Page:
Wednesday, August 17, 2011

The Reagan Revolution at the FTC

Lately I've been giving some thought to Kid-Vid, the attempt of the FTC under Carter-era Chairman Michael Pertschuk to regulate chidren's advertising.  Here's news, via Legal Scholarship Blog, of a conference on the Enlightenment that evidently followed that Dark Age.  It is Lessons Since the Reagan Revolution at the FTC: A 30-Year Perspective on Competition and Consumer Policies, to be held at George Mason University School of Public Policy on Friday, September 30, 2011, from 8 a.m. to 5 p.m.
By the late 1970’s, the Federal Trade Commission had greatly expanded in size and scope of its powers. The Commission’s size, lack of focus, and overreach of its regulatory mandate drew the ire of parents, business leaders, and members of Congress. No less than The Washington Post opined that the FTC was a “National Nanny.” In 1981, President Ronald Reagan appointed James C. Miller III as Chairman of the FTC. Miller was the first Ph.D. Economist to serve as Commissioner. Under Chairman Miller’s leadership, the FTC was reformed in a number of ways. Miller cut the Commission’s budget and set a new direction involving more private initiative and self-regulation by industry as well as providing more information to consumers to enable them to make their own decisions. He lessened government intervention in the marketplace and was committed to integrating economic analysis into the development of investigations, prosecutions, and justifications of remedies. Miller asserted that our system of competition combined with laws that proscribe only economically inefficient transactions “affects not only our economic well-being, but our basic liberties.”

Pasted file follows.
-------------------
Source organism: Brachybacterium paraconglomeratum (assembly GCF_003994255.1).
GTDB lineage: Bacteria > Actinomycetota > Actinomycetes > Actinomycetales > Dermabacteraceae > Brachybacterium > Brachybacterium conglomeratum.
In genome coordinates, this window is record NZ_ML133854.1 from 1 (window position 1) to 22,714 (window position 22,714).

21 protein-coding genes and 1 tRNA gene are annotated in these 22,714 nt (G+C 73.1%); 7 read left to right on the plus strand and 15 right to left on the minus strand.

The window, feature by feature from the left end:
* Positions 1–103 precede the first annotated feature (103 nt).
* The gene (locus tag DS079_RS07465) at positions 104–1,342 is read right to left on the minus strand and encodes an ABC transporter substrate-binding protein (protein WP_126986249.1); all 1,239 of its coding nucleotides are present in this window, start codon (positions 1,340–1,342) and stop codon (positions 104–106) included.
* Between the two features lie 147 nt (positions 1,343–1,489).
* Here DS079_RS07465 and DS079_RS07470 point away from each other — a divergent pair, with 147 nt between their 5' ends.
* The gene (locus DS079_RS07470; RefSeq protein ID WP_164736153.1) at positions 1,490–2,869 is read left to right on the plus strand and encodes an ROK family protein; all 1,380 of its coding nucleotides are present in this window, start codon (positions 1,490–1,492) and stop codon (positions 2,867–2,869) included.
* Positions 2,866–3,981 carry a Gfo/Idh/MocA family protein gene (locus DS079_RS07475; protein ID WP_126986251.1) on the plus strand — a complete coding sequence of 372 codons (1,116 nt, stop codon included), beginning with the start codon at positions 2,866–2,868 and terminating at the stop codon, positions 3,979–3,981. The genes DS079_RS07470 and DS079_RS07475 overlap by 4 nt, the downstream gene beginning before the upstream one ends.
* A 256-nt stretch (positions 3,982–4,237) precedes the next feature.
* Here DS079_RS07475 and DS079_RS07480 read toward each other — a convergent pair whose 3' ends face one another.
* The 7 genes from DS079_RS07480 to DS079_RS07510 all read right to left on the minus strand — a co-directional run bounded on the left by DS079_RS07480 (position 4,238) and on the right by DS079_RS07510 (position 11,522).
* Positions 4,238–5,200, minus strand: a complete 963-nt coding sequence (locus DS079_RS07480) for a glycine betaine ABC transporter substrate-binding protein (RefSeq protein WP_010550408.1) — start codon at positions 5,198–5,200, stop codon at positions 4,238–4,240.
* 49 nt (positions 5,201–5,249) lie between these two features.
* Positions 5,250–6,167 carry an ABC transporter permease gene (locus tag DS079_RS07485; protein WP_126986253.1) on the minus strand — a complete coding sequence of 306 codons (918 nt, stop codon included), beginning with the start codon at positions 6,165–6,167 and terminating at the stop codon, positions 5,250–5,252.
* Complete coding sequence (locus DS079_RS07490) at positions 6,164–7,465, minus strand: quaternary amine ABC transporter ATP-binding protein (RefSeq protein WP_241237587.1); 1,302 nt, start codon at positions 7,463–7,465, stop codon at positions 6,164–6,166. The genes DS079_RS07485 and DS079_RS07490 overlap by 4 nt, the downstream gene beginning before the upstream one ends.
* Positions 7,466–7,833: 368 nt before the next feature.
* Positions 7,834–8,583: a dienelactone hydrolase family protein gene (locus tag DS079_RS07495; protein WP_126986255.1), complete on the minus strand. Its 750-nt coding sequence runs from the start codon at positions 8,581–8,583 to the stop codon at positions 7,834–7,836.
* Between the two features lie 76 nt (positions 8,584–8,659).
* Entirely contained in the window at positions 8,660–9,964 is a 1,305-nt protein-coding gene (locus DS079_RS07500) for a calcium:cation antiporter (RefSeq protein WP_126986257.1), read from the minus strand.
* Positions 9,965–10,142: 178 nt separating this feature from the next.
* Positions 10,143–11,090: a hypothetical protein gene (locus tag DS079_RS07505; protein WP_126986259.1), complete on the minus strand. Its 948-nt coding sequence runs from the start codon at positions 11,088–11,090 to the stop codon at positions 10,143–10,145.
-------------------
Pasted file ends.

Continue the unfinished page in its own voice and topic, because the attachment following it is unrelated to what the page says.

Stephen Calkins, a leading antitrust scholar and former FTC official, writes “The great thing about Jim Miller, for the FTC, was that he cared about and was committed to the institution, and it showed.” Now, as the FTC once more gains expanded authority and broad new powers for consumer protection and antitrust enforcement, and moves to regulate online privacy, continued discussion of Miller’s reforms is more important than ever. This conference will reexamine the important changes implemented in the early 80’s, evaluate their lasting impact, and consider the insights gained for current and future FTC practices and policies. The conference proceedings will be published in a peer-reviewed journal or an edited volume.